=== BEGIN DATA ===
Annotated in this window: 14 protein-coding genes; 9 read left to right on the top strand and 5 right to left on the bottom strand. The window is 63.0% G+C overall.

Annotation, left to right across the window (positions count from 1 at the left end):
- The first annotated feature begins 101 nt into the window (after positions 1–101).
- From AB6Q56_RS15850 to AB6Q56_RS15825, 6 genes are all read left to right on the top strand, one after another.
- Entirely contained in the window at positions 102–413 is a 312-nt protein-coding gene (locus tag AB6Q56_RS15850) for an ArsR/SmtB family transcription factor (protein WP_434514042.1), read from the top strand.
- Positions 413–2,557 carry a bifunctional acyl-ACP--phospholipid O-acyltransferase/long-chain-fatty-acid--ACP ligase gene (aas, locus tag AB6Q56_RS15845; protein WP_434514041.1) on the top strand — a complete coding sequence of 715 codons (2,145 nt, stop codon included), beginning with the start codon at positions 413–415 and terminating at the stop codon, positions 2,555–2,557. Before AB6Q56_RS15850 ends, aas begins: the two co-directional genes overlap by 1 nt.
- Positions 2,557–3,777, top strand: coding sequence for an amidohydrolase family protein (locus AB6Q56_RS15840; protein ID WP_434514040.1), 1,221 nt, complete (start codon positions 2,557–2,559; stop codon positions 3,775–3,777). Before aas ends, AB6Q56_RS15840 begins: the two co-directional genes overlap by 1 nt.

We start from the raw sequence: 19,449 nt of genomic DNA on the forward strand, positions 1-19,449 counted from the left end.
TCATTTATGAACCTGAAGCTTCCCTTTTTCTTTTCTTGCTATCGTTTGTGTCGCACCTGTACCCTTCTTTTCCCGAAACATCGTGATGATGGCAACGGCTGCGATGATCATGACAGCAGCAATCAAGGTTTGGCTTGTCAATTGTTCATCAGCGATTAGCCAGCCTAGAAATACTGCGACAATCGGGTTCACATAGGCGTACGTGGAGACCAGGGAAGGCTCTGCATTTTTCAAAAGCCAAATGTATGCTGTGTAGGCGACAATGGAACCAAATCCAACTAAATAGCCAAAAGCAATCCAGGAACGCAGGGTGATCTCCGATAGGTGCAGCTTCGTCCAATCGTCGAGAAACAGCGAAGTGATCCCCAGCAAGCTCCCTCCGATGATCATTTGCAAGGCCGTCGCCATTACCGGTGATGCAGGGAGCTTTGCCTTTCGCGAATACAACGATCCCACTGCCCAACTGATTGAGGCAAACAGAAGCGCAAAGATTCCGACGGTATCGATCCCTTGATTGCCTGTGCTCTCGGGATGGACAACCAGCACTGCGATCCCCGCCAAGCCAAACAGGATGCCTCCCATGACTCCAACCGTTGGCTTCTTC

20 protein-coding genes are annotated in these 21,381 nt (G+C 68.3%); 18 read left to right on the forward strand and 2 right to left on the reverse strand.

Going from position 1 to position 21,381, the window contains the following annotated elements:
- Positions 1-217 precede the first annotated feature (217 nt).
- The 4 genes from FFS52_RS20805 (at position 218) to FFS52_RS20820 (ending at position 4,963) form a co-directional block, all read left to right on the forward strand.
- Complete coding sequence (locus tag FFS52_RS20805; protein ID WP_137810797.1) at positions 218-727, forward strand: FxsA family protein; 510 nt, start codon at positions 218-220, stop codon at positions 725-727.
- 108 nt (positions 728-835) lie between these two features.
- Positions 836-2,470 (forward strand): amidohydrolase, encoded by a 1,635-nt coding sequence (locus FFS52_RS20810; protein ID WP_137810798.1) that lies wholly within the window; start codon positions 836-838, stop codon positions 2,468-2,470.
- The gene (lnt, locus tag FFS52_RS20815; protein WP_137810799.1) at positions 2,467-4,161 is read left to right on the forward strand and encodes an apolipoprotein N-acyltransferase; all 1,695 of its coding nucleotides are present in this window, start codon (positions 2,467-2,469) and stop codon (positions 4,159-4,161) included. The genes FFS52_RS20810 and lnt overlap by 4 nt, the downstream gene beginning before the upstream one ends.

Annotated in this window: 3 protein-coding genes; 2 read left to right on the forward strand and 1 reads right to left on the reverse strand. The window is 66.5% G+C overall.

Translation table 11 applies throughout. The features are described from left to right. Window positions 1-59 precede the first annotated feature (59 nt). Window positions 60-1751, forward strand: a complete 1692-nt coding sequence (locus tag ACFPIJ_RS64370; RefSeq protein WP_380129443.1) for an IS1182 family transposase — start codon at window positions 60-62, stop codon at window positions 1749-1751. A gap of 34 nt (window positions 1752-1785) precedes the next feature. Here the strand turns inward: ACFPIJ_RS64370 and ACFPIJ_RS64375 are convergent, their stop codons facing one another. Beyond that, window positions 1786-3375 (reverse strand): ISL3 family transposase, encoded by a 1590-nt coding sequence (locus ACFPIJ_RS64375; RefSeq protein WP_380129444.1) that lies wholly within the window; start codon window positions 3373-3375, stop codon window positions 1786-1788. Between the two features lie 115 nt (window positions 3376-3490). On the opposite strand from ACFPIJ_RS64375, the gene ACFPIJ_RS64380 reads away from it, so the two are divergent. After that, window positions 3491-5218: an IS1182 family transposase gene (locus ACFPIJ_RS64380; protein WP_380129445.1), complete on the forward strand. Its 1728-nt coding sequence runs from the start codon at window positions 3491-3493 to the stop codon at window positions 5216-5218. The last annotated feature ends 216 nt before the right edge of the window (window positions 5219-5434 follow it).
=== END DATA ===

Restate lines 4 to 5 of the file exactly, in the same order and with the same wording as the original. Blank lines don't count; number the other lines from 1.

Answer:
- From AB6Q56_RS15850 to AB6Q56_RS15825, 6 genes are all read left to right on the top strand, one after another.
- Entirely contained in the window at positions 102–413 is a 312-nt protein-coding gene (locus tag AB6Q56_RS15850) for an ArsR/SmtB family transcription factor (protein WP_434514042.1), read from the top strand.